Gil Sandler's Baltimore Stories Gilbert Sandler is one of Baltimore's most-read and well-known local historians. For more than thirty years, through his articles in the Baltimore Sun, the Baltimore Jewish Times, National Public Radio and his books and lectures, he has shown Baltimoreans, through anecdote and memory, who they are, where they have been and, perhaps, where they are going. He was educated in Baltimore's public schools and graduated from Baltimore City College; in World War II, he served in the United States Navy as a ship-board navigator in the Pacific. He is a graduate of the University of Pennsylvania and has a master's from Johns Hopkins.
Gil Sandler's Baltimore Stories

Gil Sandler's Baltimore Stories

From WYPR - 88.1 FM Baltimore

Gilbert Sandler is one of Baltimore's most-read and well-known local historians. For more than thirty years, through his articles in the Baltimore Sun, the Baltimore Jewish Times, National Public Radio and his books and lectures, he has shown Baltimoreans, through anecdote and memory, who they are, where they have been and, perhaps, where they are going. He was educated in Baltimore's public schools and graduated from Baltimore City College; in World War II, he served in the United States Navy as a ship-board navigator in the Pacific. He is a graduate of the University of Pennsylvania and has a master's from Johns Hopkins.

Most Recent Episodes

Easter Parade on Pennsylvania Avenue (4-19-19)

A fashion show breaks out in the middle of the annual Easter Parade on Pennsylvania Avenue in the mid 1950's.

Easter Parade on Charles Street (04-12-19)

Up until the late 1950s there was, every year going back nobody really knows how far, an Easter Parade on Charles Street. It started at the Washington Monument, and ended on 33rd Street, and 1959 turned out to be the last year for it. The story of the decline and fall.

Eli Hanover (4-5-19)

Eli Hanover was a grizzled, ex-boxer who ran a gym over the Jewel Box Night Club down on the old and now infamous Block in East Baltimore. He had a dream: to train the boxers who would make Baltimore America’s center for boxing. Fighttown Baltimore, he called the dream. But it never happened. The dream died with the dreamer.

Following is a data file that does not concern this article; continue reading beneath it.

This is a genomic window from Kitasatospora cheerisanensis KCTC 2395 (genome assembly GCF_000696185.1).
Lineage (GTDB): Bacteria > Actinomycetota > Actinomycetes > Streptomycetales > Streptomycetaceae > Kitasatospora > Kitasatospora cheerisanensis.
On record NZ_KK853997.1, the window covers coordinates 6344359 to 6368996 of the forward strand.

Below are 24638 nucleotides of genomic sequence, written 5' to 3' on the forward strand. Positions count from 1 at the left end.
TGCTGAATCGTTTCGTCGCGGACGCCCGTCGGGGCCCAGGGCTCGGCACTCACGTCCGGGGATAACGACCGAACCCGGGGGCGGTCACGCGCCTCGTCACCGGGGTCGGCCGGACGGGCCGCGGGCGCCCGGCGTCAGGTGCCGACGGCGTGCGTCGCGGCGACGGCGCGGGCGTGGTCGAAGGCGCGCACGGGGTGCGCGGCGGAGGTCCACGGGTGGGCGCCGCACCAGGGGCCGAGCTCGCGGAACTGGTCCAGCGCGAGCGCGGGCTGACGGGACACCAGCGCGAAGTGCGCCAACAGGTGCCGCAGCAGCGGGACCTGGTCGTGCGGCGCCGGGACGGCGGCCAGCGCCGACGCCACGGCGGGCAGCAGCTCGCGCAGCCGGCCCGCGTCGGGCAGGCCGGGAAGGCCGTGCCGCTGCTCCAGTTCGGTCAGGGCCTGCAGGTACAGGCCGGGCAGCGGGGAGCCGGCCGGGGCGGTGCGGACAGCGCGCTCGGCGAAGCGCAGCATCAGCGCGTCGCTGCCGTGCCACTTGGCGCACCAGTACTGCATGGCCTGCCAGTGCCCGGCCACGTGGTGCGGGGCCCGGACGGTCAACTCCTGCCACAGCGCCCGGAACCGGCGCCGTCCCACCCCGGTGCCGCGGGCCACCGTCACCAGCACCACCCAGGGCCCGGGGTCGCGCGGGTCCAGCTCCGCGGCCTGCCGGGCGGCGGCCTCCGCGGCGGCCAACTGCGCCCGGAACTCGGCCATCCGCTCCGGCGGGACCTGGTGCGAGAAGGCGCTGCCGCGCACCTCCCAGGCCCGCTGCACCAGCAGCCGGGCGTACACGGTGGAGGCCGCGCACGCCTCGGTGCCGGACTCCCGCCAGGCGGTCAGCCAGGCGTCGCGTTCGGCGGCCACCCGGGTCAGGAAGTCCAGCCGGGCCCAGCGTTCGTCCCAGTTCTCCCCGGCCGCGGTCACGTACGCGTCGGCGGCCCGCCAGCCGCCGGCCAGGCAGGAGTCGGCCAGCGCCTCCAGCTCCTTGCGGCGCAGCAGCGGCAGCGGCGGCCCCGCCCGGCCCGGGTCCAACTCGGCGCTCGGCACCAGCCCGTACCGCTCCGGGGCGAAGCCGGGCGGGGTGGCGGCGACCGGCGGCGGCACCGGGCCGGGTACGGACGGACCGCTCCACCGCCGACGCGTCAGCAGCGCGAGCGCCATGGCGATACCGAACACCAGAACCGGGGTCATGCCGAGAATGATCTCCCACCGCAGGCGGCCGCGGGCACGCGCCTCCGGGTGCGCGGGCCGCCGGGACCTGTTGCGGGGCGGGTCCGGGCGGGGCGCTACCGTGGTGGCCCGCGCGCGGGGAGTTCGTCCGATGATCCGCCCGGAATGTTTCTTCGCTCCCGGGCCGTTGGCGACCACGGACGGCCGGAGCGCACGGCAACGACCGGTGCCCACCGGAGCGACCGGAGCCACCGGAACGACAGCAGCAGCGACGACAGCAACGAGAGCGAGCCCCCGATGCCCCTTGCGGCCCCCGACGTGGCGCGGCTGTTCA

Organ Grinders (03-29-19)

Up through the 1940s Baltimoreans knew it was spring when they saw the organ grinders and their monkeys appear suddenly on the street corners of downtown. One such organ grinder was Luciano Ibolito, and his monkey’s name was Julia. And this is the story of how together they would usher spring in Baltimore.

Joe Howard (3-22-19)

On December 2, 1968, in the Baltimore City Courthouse, Joseph Howard, the very first African American ever to be elected to a 15-year-term as a judge serving on the Supreme Bench of Baltimore, was being sworn in. But before the afternoon was over, the newly appointed judge would have an experience that as a Judge he did not expect.

The Moon Is Blue (03-15-19)

On the afternoon of July 11, 1953, the Chairman of the Maryland Board of Movie Censors emerged from the viewing room, the fifth floor of the Equitable Building on Calvert Street, and made an announcement that shook the town: the Board would not allow the movie “The Moon Is Blue” to be shown. What happened next was historic.

Danny's (03-08-19)

Motorists driving north on Charles during March of 1989 were delighted to see, off to their right, high on the two story building at Biddle, a sign, “The Run Is On!” That sign appearing in late March every year was cheering: a favorite Baltimore dish was again available at Danny’s Restaurantâ€"boneless shad and shad roe. But Danny’s is closed, there is no longer public notice that it’s shad season in Baltimore.

The End of Baltimore's Public Baths (03-07-19)

At precisely five minutes to 5:00 on December 31, 1959 at Walters’ Public Bath House No. 2 at 900 Washington Boulevard, a man was taking the very last shower in the very last public bath house in Baltimore. It was 5:00 exactly when he shut down his shower he shut down, too, the era of public baths in Baltimore.

Ennis Stayed True to Her Roots (2-26-19)

Ethel Ennis, the Baltimore vocalist with the buttery-soft voice, was born in Baltimore but enjoyed international renown performing in London and Paris and cities around the worldâ€"and received many tempting invites to live in any one of them. Yet she chose to come home to live and work in Baltimore. She explained, “You don’t have to move up by moving on. You can bloom where you were planted.” And so she did.

The Life and Death of the Mechanic (2-08-19)

On the night of January 16, 1967, the sidewalk under the marquee of the Mechanic Theatre at Charles and Baltimore streets was the scene of bright lights and cameras flashing and celebrities working the crowd. The occasion was the Grand Opening of the Mechanicâ€"which would close after three years, stay dark for two years and reopen nine years later in n 1976. It closed for the last time in 2004â€"after 37 years, As they say in show biz, not a bad run.

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